Legal Tricks

Here are less lethal and legal tricks that work, at least to some degree to discourage geese:

  • Hold the chow. Folks love tossing stale bread to waterfowl, but it just encourages the crowding of the pesky birds.
  • Stow the mower and let the grass grow. Geese shun tall grass. Even better, plant tall prairie grasses near the water’s edge.
  • Fence ‘em out. For some reason geese don’t usually cross even small low barriers they could hop or fly over. A fence of lightweight plastic pipe set parallel to the edge of the water may discourage them from entering small areas.

We’ve got them.  Geese are fellow city residents. We need to coexist, but a few simple tricks can discourage them from certain areas while still letting us enjoy delightful goose music as they wing overhead.

Now on to 2021 Labyrinth Walks!

Chronologically I trace the year in different labyrinths.

Save on Energy Bills Right NOW!

We knew natural gas prices were way up but our $80+ November bill both surprised and pleased us.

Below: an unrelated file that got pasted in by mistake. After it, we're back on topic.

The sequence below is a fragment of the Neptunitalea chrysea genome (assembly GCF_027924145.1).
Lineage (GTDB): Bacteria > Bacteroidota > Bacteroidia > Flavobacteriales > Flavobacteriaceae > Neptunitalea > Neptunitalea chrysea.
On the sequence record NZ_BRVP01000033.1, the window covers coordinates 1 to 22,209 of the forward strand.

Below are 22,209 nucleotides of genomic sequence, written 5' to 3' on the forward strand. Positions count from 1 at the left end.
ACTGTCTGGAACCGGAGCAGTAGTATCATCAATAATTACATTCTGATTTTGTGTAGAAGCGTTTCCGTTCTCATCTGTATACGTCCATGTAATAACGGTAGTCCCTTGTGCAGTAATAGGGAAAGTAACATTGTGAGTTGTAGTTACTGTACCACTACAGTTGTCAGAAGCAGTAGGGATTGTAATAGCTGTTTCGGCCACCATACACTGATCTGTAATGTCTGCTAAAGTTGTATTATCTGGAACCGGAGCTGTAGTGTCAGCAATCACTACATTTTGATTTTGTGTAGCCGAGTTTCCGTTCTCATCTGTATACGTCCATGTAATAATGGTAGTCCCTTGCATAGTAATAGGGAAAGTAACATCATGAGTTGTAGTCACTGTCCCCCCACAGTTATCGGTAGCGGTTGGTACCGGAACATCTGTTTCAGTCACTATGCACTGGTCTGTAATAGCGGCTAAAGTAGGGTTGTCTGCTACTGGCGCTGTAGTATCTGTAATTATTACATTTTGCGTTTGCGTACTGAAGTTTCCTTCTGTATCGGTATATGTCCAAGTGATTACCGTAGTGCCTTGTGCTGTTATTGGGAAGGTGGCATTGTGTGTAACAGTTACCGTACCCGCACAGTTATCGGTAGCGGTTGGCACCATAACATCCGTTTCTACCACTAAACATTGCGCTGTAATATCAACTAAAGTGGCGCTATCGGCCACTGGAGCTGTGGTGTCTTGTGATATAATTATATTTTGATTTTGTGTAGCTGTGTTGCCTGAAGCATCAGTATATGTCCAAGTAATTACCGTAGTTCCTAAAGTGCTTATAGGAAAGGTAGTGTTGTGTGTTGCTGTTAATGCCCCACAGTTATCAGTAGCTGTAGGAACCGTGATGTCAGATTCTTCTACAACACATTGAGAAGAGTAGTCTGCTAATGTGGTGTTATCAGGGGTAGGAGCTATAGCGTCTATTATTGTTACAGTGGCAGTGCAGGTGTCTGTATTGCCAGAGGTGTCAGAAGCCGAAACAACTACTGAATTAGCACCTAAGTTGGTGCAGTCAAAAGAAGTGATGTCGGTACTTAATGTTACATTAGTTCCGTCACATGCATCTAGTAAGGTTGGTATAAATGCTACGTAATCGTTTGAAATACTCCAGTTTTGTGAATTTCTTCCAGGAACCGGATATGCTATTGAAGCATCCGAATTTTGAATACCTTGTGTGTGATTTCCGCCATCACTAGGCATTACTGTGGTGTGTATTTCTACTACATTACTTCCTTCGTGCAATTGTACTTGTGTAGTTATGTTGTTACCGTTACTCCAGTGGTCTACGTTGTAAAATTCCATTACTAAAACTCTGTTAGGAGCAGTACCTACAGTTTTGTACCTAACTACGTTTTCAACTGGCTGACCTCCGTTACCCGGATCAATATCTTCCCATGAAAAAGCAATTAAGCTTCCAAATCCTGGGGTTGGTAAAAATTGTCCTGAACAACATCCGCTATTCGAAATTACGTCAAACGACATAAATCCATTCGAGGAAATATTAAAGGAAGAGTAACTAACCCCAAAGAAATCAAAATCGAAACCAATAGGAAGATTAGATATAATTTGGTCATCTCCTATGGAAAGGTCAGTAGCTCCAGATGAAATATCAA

Surprise:   That’s a high bill for us.

Pleased:   Our efforts at energy efficiency and wise house management kept the bill from being higher.

Nearly everyone can reduce heating costs. Some actions are long-term, like adding insulation, replacing drafty windows, or installing a wood stove. There’s not enough time this year to put these in place this winter.

Here are short term ways to reduce the heating bill at either no, or low, cost:

  • Open south-facing window blinds on sunny days. The sun will warm the room and never send a bill. Close the blind when the sun calls it quits and sets for the day.
  • Caulk holes and cracks. We bought a spool of “rope caulk”. It’s putty that won’t harden, comes in a roll, and is easy to press into cracks, especially around windows.
  • Replace the furnace filter. If it gets clogged with dust the furnace has to work harder, and that costs money. Write on the filter the date you replace it so you know. Then, make a note on your planner to check and replace. Some furnaces also send alerts to change a filter.
  • Wear comfy sweaters and socks and set the thermostat down a few degrees. We often nestle under a blanket or throw when watching tv or reading in the evening.

It’s going to be an expensive heating winter, but taking a few simple efficiency steps will remove some of the monthly bill’s sting.

November Makes 12

Meeting a Challenge